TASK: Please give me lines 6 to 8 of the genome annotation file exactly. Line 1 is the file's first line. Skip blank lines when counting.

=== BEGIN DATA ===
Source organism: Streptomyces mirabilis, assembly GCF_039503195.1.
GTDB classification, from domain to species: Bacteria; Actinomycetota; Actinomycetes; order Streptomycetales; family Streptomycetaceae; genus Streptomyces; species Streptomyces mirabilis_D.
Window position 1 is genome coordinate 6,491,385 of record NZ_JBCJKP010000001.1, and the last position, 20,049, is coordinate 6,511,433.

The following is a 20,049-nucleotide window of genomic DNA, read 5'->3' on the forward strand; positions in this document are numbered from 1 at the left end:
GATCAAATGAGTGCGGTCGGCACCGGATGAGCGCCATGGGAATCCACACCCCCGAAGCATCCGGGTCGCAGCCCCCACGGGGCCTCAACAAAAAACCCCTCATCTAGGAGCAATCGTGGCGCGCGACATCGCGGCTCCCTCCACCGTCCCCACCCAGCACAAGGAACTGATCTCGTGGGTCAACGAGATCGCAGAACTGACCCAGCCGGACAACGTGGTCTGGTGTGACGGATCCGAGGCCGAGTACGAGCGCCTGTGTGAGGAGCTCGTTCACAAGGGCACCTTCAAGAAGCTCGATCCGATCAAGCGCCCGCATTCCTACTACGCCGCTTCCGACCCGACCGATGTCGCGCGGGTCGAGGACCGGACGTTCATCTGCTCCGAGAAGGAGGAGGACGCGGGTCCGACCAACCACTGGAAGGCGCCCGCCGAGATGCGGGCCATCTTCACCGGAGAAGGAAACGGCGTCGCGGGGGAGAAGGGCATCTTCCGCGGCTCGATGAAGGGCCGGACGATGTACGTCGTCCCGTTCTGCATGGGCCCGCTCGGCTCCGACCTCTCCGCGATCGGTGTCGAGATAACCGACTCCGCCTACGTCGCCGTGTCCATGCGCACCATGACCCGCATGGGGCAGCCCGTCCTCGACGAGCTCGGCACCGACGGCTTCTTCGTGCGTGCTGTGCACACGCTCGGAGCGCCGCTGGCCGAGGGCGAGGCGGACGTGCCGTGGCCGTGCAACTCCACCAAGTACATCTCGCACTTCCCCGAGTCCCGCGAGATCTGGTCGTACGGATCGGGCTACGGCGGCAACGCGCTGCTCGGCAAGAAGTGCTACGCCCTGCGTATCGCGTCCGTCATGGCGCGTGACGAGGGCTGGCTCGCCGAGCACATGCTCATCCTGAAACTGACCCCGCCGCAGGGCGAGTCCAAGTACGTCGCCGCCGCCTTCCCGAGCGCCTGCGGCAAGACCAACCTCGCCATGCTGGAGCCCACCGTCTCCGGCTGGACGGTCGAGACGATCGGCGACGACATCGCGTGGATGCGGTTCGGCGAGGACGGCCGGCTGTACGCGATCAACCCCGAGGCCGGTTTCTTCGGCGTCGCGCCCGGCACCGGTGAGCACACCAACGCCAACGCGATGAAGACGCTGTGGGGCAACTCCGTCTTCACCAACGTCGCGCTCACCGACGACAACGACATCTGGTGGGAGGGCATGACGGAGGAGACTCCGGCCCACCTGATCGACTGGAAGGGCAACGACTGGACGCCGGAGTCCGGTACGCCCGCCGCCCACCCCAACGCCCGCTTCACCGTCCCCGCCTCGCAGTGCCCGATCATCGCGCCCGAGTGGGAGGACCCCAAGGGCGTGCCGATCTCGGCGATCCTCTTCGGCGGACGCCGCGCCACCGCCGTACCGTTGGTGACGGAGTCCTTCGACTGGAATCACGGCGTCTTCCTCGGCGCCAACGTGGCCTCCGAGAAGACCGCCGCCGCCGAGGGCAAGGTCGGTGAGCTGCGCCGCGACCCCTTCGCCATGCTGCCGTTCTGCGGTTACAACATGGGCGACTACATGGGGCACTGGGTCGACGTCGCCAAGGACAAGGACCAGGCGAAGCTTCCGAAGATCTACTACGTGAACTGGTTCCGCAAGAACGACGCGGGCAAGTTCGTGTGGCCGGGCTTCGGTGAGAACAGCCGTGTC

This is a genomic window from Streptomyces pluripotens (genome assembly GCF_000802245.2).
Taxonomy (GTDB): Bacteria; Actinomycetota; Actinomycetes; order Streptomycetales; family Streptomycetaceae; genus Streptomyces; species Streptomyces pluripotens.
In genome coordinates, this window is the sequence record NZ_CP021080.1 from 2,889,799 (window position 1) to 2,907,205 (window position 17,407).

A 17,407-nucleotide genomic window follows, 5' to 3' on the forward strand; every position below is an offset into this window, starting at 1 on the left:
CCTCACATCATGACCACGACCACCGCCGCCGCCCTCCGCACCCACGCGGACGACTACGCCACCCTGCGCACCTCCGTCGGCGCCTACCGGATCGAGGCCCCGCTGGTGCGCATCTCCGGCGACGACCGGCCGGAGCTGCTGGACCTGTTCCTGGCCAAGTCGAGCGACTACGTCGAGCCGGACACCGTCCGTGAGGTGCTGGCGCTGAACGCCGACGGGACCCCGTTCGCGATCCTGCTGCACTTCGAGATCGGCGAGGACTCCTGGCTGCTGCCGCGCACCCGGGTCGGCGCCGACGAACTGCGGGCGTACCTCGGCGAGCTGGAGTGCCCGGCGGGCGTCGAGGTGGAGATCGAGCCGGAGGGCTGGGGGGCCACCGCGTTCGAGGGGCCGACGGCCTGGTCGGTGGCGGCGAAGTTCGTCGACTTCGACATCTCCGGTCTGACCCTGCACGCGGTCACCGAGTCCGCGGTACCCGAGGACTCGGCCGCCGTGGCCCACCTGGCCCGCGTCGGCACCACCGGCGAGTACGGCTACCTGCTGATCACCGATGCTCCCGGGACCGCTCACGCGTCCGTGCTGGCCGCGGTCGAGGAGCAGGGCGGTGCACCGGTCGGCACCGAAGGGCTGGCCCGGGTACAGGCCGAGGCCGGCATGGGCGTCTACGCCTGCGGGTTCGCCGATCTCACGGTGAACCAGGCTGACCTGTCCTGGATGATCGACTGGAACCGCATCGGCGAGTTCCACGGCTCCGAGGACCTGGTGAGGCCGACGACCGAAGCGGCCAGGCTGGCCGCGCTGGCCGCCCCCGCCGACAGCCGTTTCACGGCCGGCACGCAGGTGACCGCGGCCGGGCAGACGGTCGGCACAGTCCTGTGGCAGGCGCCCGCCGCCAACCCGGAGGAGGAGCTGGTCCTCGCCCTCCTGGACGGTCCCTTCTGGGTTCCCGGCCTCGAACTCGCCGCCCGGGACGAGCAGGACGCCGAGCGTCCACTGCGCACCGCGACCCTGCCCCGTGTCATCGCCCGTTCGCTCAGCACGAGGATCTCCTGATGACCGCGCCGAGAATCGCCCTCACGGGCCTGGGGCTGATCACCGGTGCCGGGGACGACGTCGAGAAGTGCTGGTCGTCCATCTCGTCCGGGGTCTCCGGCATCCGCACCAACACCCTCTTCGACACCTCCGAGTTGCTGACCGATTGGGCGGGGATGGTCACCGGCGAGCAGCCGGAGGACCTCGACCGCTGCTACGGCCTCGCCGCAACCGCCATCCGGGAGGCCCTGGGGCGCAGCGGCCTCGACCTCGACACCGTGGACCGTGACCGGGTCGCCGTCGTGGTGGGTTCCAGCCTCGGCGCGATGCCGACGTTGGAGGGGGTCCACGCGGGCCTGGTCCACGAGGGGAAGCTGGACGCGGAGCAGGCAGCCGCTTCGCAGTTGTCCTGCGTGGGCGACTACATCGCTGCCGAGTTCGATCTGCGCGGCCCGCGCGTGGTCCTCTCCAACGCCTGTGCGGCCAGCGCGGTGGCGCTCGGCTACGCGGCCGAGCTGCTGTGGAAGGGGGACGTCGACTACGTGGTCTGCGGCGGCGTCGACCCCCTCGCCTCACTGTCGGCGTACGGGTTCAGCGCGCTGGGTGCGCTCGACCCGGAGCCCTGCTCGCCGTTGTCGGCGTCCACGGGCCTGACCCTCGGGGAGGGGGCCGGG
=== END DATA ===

This is a genomic window from Streptomyces pluripotens (genome assembly GCF_000802245.2).
Taxonomy (GTDB): Bacteria; Actinomycetota; Actinomycetes; order Streptomycetales; family Streptomycetaceae; genus Streptomyces; species Streptomyces pluripotens.
In genome coordinates, this window is the sequence record NZ_CP021080.1 from 2,889,799 (window position 1) to 2,907,205 (window position 17,407).